Of course this is all subjective. Where some people might see Top Gun as "one of the decade’s defining motion pictures," I'm not sure that's necessarily a good thing. If you consider Top Gun to be some of the most misguidedly populist, jingoistic, gung-ho America claptrap, as I do, then that's not much of a positive definition of film for the 1980s. If you don't describe Top Gun the way I do, then what are it's positive markers? It's fun? It entertains me? It's got great action (dogfight) sequences? It's over-the-top? These can all be good things, but I'm not sure I'd want any of them being part of a decade's defining motion pictures.

The article is replete with comments about how Scott's films were "really dumb," "cinematic bummers," and "a confection made for mass consumption." Then it goes on to talk about why these descriptors are either okay, or don't matter, because of the overwhelming financial success.

One of my favourite parts of this article is as follows: "Roger Ebert famously quipped in his semi-positive review: "Movies like Top Gun are hard to review because the good parts are so good and the bad parts are so relentless.” That’s bullshit."

Well that's not bullshit. It's completely accurate. A movie can have great parts and awful parts. And the awful parts can often ruin a film. When I think of Tony Scott's movies I can't help but realize that I only enjoy them if I turn my brain off to watch. That's not an indictment of anyone's intelligence, it's just something I feel genuinely. My experience isn't any better or worse, it's just different. When I watch these films, with my brain on, I can't help but hate all the bad parts that end up making the film seem inconsistent, silly where it doesn't need to be, or cool for the sake of looking cool.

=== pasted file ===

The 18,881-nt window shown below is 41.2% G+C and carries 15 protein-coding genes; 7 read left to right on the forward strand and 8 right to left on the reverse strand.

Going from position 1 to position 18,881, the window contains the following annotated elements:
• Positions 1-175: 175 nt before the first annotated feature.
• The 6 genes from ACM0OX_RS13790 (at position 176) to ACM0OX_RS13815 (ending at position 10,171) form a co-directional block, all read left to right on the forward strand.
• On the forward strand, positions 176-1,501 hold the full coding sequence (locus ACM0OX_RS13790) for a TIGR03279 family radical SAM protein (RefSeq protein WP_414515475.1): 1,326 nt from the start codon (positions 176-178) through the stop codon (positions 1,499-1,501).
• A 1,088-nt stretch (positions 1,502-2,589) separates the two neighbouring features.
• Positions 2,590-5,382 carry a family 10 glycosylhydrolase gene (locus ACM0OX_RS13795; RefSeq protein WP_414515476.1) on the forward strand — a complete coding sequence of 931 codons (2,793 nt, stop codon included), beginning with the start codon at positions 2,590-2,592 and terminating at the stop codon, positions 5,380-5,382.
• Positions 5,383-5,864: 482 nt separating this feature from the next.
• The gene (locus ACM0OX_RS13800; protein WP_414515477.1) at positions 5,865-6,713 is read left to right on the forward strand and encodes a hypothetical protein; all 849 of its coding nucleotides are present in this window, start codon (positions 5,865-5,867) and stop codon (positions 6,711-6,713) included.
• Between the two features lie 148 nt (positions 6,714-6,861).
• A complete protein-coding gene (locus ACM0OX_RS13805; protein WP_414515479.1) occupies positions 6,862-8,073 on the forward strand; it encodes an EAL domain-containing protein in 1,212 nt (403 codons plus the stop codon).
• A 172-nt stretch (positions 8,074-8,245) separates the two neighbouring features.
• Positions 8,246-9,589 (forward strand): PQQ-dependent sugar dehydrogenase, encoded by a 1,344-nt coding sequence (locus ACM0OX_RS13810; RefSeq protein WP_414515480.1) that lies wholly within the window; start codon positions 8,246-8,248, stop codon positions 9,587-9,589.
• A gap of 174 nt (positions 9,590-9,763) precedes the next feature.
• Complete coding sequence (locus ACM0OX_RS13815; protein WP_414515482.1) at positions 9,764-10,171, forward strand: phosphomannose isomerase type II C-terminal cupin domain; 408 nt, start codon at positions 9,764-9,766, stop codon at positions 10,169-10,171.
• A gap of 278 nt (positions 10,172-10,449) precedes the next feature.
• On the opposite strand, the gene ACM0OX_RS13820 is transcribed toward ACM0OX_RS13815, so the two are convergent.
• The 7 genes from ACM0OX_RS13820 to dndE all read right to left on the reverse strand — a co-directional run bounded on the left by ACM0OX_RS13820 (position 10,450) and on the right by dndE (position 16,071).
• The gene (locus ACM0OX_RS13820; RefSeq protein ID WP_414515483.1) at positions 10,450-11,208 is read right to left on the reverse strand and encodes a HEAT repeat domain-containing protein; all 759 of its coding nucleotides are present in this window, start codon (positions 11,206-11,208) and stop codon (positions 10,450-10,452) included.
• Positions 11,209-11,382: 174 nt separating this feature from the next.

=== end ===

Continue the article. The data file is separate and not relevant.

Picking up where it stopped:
I guess what I'm saying, even though I'm sure it will sound elitist, is that when you make a film you're either trying to make art, or you're not. If you're not making art, then what are you doing? Just trying to entertain? That's fine. But it's just fine. Ask me any day of the week if I want to watch a film that's art, that also entertains, that demands I keep my brain turned on; or watch a film that demands nothing of me other than my money and my eyeballs; and I'll pick the former over the latter every single time.
posted by LoRichTimes at 7:57 PM on April 15, 2015 [10 favorites]

I loved Gladiator. For many reasons I enjoyed that film, so the slash job on Ridley Scott does not endear me to the writer's opinions. I saw Tony Scott's Top Gun, but that is the only one of his films I chose to attend.
posted by Oyéah at 8:39 PM on April 15, 2015

Look, I love Man on Fire. But it is also the worst of American (well, whatever you want to call it) filmmaking. Of the Scotts, Tony is more prone to this sort of contradiction, but Ridley has his moments as well (I do think you could easily make Black Hawk Down without it being screamingly racist). I don't think there needs to be a critical retrenchment about (Tony) Scott because his work just isn't that complex -- if I could get Denzel Washington to show up for my stuff, it would probably look pretty awesome on its worst day, as long as he got to look off into the distance with that troubled steely gaze that foreshadowed some serious shit every ten minutes.
posted by 99_ at 9:51 PM on April 15, 2015 [2 favorites]

LoRichTimes nails it. Tony Scott had some serious craft, but like Whitney Houston and Phil Collins (he said deliberately sidetracking into an entirely different form), that does not in any way guarantee what I'd call quality work, let alone genius. Unlike his brother Ridley who really has delivered on that level a few times.